Murder in the First (1995)
Henri Young stole five dollars from a post office and ended up going to prison - to the most famous, or infamous, prison of them all: Alcatraz. He tried to escape, failed, and spent three years and two months in solitary confinement - in a dungeon, with no light, no heat and no toilet. Milton Glenn, the assistant warden, who was given free reign by his duty-shirking superior, was responsible for Young's treatment. Glenn even took a straight razor and hobbled Young for life. After three years and two months, Young was taken out of solitary confinement and put with the rest of the prisoners. Almost immediately, Young took a spoon and stabbed a fellow prisoner in the neck, killing him. Now, Young is on trial for murder, and if he's convicted he'll go to the gas chamber. An eager and idealistic young attorney, James Stamphill, is given this impossible case, and argues before a shocked courtroom that Young had a co-conspirator. The true murderer, he says, was Alcatraz.- Written by J. Spurlin
Inspired by a true story. A petty criminal sent to Alcatraz in the 1930s is caught attempting to make an escape. As punishment, he is put in solitary confinement. The maximum stay is supposed to be 19 days, but Henri spends years alone, cold and in complete darkness, only to emerge a madman and soon to be a murderer. The story follows a rookie lawyer attempting to prove that Alcatraz was to blame, and that Henri should not be executed.- Written by Rob Hartill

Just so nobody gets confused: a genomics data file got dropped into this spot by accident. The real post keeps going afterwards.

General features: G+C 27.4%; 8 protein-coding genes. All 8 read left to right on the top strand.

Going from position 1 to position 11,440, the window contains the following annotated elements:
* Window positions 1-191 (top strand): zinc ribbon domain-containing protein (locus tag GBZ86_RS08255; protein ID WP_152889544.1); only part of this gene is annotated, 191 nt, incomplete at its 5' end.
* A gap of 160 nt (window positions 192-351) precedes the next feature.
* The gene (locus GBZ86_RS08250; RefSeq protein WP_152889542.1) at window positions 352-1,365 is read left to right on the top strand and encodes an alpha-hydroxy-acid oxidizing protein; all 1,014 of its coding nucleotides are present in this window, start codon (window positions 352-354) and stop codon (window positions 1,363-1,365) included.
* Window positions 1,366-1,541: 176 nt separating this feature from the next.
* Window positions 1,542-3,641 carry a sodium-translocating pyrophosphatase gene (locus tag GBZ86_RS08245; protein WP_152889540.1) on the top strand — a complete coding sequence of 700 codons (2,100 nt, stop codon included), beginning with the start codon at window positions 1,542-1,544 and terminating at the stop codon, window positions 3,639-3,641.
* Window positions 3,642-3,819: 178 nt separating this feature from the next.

Henri Young was convicted for stealing $5 from a post office and sent to Alcatraz, the most secure jail for the most dangerous criminals. After a futile escape mission, he was sent to a dungeon and got out after a thousand days, though 19 days in dungeon was the maximum official punishment allowed. He became scared, confused, and savage and killed one of the prisoners. It was a sure-to-lose case, so James Stamphill, a fresh law graduate, was appointed as Young's lawyer. The rest is history: how the dungeons of Alcatraz were closed forever.- Written by amioDgreat
An eager and idealistic young attorney defends an Alcatraz prisoner accused of murdering a fellow inmate. The extenuating circumstances: his client had just spent over three years in solitary confinement.- Written by J. Spurlin
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